Pancreatitis: Why Pets & Table Scraps Don’t Mix!
The holidays are a time for celebrating, and these celebrations usually include sharing food with our loved ones. When our furry family members look longingly at our festive meals with those big, beautiful eyes (and possibly with some drool), we naturally want to allow them to have a treat with us.
However, even small bites can have serious consequences, especially with seasonal fatty foods such as turkey, gravy, and roasts. These snacks can cause “pancreatitis”, which is an inflammation of the pancreas that can result in illness or even death.
The pancreas is a small organ located close to the stomach that does double duty: it creates both insulin and digestive enzymes. In a healthy pancreas, the digestive enzymes are sent to the small intestine where they are then activated and begin digestion. With pancreatitis, the enzymes are activated before they are deployed, which then begin digestion of the pancreas itself.
The inflammation associated with pancreatitis allows the digestive enzymes to spill into the abdominal cavity, which may affect other organs as well. In cats particularly, the liver and intestines are at risk.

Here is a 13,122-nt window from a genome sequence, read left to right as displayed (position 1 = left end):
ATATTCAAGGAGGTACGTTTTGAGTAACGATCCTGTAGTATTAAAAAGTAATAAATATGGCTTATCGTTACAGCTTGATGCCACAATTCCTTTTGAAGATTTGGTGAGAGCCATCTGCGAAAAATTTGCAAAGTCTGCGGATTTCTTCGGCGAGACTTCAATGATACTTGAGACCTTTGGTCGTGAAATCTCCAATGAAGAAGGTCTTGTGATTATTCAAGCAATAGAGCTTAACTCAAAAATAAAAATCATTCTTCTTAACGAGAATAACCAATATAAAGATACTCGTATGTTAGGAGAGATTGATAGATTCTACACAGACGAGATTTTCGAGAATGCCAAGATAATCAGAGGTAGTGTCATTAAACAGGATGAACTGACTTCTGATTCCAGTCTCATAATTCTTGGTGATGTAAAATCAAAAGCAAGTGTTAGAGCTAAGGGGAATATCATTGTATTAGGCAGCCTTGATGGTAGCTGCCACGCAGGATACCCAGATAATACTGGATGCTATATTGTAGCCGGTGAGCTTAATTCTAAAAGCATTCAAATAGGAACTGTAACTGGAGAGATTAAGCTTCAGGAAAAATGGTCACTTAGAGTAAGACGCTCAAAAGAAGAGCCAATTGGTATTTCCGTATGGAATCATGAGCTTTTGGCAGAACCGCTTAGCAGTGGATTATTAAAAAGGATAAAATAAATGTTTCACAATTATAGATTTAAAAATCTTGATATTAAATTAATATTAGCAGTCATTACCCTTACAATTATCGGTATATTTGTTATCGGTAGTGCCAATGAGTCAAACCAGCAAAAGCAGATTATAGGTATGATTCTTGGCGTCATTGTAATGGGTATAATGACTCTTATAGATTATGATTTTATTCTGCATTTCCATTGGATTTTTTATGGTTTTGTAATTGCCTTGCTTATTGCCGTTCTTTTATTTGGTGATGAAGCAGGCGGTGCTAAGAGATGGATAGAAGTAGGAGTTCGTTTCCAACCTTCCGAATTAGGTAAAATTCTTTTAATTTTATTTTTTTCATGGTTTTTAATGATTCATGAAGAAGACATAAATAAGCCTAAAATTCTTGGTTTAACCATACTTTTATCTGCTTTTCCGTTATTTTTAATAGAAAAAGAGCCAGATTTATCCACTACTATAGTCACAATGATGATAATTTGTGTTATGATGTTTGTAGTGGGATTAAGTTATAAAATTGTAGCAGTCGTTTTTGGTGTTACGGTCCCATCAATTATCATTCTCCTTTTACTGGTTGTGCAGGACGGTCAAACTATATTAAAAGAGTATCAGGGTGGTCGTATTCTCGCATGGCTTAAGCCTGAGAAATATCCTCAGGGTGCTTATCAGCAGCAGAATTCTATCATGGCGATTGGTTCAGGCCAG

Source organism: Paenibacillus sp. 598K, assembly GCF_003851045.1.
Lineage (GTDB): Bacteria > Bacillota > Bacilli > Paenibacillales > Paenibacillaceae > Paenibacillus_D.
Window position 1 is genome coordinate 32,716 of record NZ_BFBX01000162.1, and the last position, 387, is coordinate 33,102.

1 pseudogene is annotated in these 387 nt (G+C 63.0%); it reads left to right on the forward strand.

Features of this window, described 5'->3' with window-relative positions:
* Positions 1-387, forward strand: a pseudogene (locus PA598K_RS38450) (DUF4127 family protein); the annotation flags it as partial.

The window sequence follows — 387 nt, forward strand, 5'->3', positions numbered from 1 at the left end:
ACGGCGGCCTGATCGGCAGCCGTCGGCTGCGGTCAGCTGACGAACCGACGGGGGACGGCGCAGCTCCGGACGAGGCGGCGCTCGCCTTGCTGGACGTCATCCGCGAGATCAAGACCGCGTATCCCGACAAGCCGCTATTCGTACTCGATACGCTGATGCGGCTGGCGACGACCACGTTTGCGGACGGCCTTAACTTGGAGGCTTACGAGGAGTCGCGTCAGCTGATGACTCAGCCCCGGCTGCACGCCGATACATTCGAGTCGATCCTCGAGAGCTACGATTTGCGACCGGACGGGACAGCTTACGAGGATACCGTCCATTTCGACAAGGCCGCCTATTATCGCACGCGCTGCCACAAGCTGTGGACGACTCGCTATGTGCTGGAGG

A pet with pancreatitis may experience nausea, vomiting, fever, lethargy, abdominal pain, diarrhea, and/or decreased appetite. The challenge is that these symptoms can be signs of other illnesses, so it’s recommended to seek veterinary help immediately to begin diagnostics and rule out other possible causes, such as bowel obstructions (which are also common around the holidays).
Treatment of pancreatitis usually involves supportive care so that the body can heal itself. Often this translates to several days of hospitalization, pain and nausea management, intravenous fluids, and a low-fat, highly digestible diet during recovery.
Food seems to be the universal language between species, so we often use it to show our love to our pets. However, even if pancreatitis does not occur, scraps of food (especially if the pet is not used to that particular food) are known to cause gastrointestinal upset.
This holiday season, stick to pet-friendly treats instead, whether kibble or even baby carrots! Also, don’t forget to keep food garbage, such as chicken carcasses, out of reach from curious noses and to warn children or guests who may innocently try to share a bite of their meals with their furry friends.
After all, an emergency vet visit is certainly not on anyone’s holiday wish list!
Dr. I. Wonder is here to answer your questions regarding your furry family members. If you have a question, email it to us at danielle@NeighbourhoodPetClinic.com. Our team at Neighbourhood Pet Clinic will tap into their collective experience to answer your various questions.